pose, though he still wore it next his skin in a little sack j 
strung round his neck. She explained its construction and 
use. Two needles of equal length are stood upright, side I 
by side, baptized with suitable incantations, and are given j 
the names of the youth and his unwilling girl. The two in 
this particular case were called Paul and Ti-Marie. The 
needles are then left side by side, parallel but reversed, so 
that the point of each presses against the eye of the other. 
The point is symbolic of the phallus and the eye symbolic 
of the vulva. The reverse doubling simply increases the 
potency of the charm; it has no perverse significance. The 
needles are placed between twigs from the roots of the bois 
chica tree, whittled smooth and straight, and then wound 
round with thread. Like all charms of every sort in Haiti, 
it was called a ouanga. There are \o\t-ouangas, hate- 
ouangas, hxxth-ouangas, \)'^ot^ctA\t-ouangas, and murder- 
ouangas} Sometimes they work, and sometimes they don’t.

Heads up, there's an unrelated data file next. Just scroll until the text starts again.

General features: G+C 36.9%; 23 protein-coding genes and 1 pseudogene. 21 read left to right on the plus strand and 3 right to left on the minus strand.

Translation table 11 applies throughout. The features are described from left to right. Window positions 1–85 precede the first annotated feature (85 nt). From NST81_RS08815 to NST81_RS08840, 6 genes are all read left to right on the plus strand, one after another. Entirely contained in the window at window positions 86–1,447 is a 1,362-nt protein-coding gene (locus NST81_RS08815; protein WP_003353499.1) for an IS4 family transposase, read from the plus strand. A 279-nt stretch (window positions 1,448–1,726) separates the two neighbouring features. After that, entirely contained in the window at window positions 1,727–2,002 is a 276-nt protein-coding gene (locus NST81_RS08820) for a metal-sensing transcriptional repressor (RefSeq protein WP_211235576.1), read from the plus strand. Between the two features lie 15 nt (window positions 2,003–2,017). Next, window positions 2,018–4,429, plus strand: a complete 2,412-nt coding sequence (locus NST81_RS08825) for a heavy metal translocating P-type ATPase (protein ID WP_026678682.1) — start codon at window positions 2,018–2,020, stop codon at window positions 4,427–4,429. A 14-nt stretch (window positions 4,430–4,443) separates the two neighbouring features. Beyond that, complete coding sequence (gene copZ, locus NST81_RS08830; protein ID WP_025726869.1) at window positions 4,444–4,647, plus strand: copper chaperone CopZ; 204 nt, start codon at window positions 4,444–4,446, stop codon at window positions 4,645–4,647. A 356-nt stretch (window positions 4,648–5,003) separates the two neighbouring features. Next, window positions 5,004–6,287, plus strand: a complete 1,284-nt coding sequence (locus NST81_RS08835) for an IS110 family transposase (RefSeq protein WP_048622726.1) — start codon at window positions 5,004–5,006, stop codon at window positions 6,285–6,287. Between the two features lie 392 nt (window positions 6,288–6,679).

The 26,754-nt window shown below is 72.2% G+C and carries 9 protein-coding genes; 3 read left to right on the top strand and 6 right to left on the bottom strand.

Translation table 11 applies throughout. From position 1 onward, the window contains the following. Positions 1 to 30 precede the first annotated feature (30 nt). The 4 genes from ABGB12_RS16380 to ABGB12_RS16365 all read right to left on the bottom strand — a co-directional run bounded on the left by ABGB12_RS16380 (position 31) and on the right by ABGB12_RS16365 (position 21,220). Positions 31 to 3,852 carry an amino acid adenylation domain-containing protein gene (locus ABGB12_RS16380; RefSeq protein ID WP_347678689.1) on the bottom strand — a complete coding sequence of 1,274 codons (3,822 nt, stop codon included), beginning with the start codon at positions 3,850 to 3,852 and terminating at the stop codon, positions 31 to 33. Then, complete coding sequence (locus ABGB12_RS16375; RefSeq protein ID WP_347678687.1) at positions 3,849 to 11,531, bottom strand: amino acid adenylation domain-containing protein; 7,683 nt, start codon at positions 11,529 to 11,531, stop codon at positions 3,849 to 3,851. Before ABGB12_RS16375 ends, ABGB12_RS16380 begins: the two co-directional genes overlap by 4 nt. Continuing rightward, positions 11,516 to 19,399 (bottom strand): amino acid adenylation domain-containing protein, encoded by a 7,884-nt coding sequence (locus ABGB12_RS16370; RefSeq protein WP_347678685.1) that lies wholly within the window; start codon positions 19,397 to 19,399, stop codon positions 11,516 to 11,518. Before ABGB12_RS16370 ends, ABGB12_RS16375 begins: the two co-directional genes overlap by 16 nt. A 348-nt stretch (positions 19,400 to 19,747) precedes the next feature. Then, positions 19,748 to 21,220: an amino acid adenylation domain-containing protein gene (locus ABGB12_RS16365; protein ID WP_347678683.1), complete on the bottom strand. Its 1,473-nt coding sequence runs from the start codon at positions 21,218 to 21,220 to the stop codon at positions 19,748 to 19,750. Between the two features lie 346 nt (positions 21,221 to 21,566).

Apparently this one hadn’t worked, and Paul now cen- 
tered all his hopes in the humming bird. 

Aware of my curiosity about these matters, Maman Celie 
permitted me to see her make the new ouanga. It was a less 
weird, less eabalistic business than one might guess, though 
midnight and moonlight were in it, as she crouched, croon- 
ing her incantations, but there was nothing mysteriously 
dreadful. In a little wooden mortar, which they call pilon^ 
she ground the dried body of the humming bird into a dust- 
like powder, droning, “Wood of the woods, bird of the 
woods, woman you were created by God. Bird of the woods, 
fly into her heart. I command you in the name of the three 
Marys and in Ayida’s name. Do/or, Do/oH, passa.” There 
was much more of it, untranslatable and cryptic. And with 
the dried powder of the humming bird she mixed a few 
dried drops of her grandson’s blood, also of his semen, like- 
wise the pollen of jungle flowers. 

1 See Appendix, page 302. 



When all this had been duly ground together into dust- 
like fineness, she transferred it to a leather pouch made (as 
Spanish shepherds often do to hold their love-charms) from 
the scrotum of a he-goat, and gave it to Paul next day. 

1 was told, for I did not see it, that on the following 
Saturday evening, at the danse Congo^ as Ti-Marie swayed 
past him laughing, he threw the dust full in her face, and 
that half blinded, with the dust in her eyes and nostrils and